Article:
April 2011

Paul Heinbecker: The future of the g20 and its place in global governance (CIGI)
10 January 2011
Is Sarkozy hitched to a fading star?
French president Nicolas Sarkozy arrived in Washington today for talks with President Obama devoted in large part to shaping the G-20’s agenda. Since taking the reins of the world’s premier consultative group, Sarkozy and his advisers have outlined an array of problems they’d like to tackle, including restructuring the international monetary system to decrease reliance on the dollar as a reserve currency, coordinating development strategies, controlling skyrocketing food prices, and perhaps even reforming the U.N. Security Council. Shortly before Sarkozy’s arrival in Washington, Brazil’s finance minister again warned about what he described as currency manipulation and insisted that the G-20 refocus on that problem.Even as Sarkozy bends Obama’s ear about agenda items and crafts his strategy, there’s a growing feeling that the G-20’s finest days may be behind it.

2010

30 December
Sarkozy’s bid to save the G20, and himself
(Foreign Policy) The FT argues that it was a bad year for global governance efforts, and particularly the G20:
This largely tracks with what I’ve heard from close observers of the G20 process. The shine came off the group this year, and it’s an open question how useful it will be outside of crisis environments like that the world encountered in 2008-2009.
For good or ill, G20 leadership has now passed from South Korea to France, and French president Nicolas Sarkozy hopes that his year of international leadership will boost his bleak domestic political prospects. In typical Sarkozy fashion, he’s talked about a hyper-ambitious G20 agenda that goes well beyond limited trouble-shooting.
Welcome from the French G20 presidency
29 December
A bad year for global governance
(FT) All in all, 2010 was not a good year for the global governance industry. With the financial crisis pivoting from the private financial system to sovereign debt, and global current account imbalances starting to re-emerge, the world needed robust mechanisms to cope with both. Instead it got a series of inadequate short-term deals that staved off immediate crisis while leaving the bigger problems in place.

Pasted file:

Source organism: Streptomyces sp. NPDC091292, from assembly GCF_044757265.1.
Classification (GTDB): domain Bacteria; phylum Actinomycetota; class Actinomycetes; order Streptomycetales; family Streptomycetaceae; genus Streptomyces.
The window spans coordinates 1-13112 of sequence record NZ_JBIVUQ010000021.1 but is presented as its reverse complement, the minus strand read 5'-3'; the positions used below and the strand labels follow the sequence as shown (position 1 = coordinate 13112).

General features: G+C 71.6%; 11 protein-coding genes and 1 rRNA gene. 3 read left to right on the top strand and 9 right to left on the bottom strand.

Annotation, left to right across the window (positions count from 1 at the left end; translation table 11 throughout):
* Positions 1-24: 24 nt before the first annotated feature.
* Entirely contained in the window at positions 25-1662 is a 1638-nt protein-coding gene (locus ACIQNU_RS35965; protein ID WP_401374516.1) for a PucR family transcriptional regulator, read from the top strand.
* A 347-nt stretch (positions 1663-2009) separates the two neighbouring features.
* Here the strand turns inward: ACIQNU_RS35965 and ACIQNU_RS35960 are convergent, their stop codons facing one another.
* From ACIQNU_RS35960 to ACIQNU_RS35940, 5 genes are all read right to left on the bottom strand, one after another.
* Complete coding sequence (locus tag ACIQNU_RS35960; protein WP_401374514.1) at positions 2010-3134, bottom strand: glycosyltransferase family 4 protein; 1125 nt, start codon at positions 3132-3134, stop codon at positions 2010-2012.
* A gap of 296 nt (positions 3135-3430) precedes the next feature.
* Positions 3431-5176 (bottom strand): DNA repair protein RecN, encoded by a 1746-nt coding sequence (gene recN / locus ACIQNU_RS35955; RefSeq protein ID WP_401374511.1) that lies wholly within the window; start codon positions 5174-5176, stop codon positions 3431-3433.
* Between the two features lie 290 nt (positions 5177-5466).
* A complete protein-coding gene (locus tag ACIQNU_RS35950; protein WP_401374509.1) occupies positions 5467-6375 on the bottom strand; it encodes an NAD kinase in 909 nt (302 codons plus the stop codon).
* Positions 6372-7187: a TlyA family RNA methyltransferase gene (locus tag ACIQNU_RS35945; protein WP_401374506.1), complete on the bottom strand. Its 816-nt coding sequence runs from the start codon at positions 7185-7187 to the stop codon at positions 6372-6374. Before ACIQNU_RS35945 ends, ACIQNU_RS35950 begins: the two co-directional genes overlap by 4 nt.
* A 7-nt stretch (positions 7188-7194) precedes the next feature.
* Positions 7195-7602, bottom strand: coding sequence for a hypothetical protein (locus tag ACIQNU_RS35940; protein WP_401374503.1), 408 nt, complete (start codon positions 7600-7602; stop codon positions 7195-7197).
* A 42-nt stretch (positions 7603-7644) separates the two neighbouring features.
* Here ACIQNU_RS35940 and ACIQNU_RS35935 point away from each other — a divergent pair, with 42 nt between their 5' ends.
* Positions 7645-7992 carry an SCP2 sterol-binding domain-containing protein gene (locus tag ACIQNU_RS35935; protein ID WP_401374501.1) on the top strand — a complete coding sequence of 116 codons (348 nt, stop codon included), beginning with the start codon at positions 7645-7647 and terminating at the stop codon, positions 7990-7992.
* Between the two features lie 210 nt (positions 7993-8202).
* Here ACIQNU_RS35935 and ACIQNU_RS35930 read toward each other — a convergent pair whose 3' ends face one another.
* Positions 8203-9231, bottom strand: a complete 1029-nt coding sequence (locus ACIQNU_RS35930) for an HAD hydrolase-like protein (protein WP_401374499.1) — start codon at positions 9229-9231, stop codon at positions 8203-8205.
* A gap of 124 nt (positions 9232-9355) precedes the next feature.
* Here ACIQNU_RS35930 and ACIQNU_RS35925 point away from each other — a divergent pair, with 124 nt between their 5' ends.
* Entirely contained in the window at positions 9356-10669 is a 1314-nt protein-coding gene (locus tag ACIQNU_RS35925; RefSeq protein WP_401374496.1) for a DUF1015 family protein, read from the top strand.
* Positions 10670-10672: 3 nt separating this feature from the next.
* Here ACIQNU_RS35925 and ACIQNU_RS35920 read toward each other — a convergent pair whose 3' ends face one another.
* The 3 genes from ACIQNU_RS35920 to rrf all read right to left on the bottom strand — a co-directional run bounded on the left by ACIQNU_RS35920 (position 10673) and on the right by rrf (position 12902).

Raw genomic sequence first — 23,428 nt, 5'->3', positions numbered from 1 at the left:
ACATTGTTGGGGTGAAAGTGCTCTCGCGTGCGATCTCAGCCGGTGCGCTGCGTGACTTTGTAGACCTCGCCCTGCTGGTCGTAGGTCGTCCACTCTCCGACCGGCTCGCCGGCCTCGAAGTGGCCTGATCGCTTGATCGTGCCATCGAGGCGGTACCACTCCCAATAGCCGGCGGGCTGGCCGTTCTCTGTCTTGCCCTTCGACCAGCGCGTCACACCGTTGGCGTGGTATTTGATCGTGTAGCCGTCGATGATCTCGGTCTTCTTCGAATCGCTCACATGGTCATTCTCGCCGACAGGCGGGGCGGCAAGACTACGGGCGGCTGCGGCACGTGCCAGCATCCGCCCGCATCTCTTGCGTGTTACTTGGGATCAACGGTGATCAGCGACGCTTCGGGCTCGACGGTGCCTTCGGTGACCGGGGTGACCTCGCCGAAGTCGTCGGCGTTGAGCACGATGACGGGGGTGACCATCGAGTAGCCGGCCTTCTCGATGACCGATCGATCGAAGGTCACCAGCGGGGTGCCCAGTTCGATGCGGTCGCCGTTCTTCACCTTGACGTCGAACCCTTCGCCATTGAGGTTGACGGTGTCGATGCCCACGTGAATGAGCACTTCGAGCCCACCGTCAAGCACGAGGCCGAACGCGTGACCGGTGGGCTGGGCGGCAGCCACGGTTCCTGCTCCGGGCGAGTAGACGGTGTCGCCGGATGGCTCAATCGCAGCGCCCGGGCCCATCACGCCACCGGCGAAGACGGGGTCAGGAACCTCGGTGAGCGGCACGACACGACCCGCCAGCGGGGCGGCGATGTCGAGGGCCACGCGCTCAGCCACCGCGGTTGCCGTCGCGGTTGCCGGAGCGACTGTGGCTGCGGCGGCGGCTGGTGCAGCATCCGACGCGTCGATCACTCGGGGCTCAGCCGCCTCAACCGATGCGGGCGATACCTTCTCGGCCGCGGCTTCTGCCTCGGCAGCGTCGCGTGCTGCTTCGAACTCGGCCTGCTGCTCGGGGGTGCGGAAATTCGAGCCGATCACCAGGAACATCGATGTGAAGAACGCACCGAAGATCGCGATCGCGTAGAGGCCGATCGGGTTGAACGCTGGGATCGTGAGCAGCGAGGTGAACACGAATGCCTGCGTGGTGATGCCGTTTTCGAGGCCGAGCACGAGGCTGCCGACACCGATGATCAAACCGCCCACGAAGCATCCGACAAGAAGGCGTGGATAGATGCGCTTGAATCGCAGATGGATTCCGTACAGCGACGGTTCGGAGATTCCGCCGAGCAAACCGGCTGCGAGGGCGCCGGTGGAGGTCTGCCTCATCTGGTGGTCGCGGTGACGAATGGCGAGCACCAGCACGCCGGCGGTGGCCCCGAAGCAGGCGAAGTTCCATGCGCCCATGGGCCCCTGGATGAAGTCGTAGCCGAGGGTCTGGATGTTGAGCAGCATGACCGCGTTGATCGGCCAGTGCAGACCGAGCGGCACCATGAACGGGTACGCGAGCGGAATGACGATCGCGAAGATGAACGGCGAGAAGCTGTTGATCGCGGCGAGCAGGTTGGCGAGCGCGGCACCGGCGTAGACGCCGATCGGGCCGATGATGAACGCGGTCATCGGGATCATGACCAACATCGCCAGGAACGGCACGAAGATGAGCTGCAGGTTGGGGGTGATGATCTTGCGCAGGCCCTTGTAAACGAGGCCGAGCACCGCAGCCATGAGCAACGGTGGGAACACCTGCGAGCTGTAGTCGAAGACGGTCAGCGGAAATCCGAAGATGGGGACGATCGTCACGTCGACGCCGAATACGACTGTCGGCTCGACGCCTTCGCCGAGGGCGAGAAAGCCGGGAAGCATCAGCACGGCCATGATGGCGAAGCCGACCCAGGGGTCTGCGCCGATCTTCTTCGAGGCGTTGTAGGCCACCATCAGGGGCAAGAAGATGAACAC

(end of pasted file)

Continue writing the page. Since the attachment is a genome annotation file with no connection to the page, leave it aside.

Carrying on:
In spite of the talk of reform to the international financial and policy architecture, and particularly the continued shift towards the G20 as a forum of governance, countries have yet to show that they have the political courage to form a consensus and take tough decisions.
12 November
G20 shuns US on trade and currencies

(FT) World leaders agree only to compromise ‘guidelines’
24 October
Trade imbalance targets elude G20
Ministerial meeting can only set framework policy
9 July
Gordon Smith* comments on M D Nalapat
The last thing we need is a G12 competing with a G8
We must get beyond summit fatigue to better manage global interdependence
An important article was circulated this week by Xinhua, China’s official news agency, following on the G8/G20 meetings in Canada and the announcement that France will play host to next year’s summits. The article was written by M.D. Nalapat, a professor of geopolitics at India’s Manipal University, but it would be well to assume that it reflects perceptions, including government ones, in Beijing, New Delhi and elsewhere.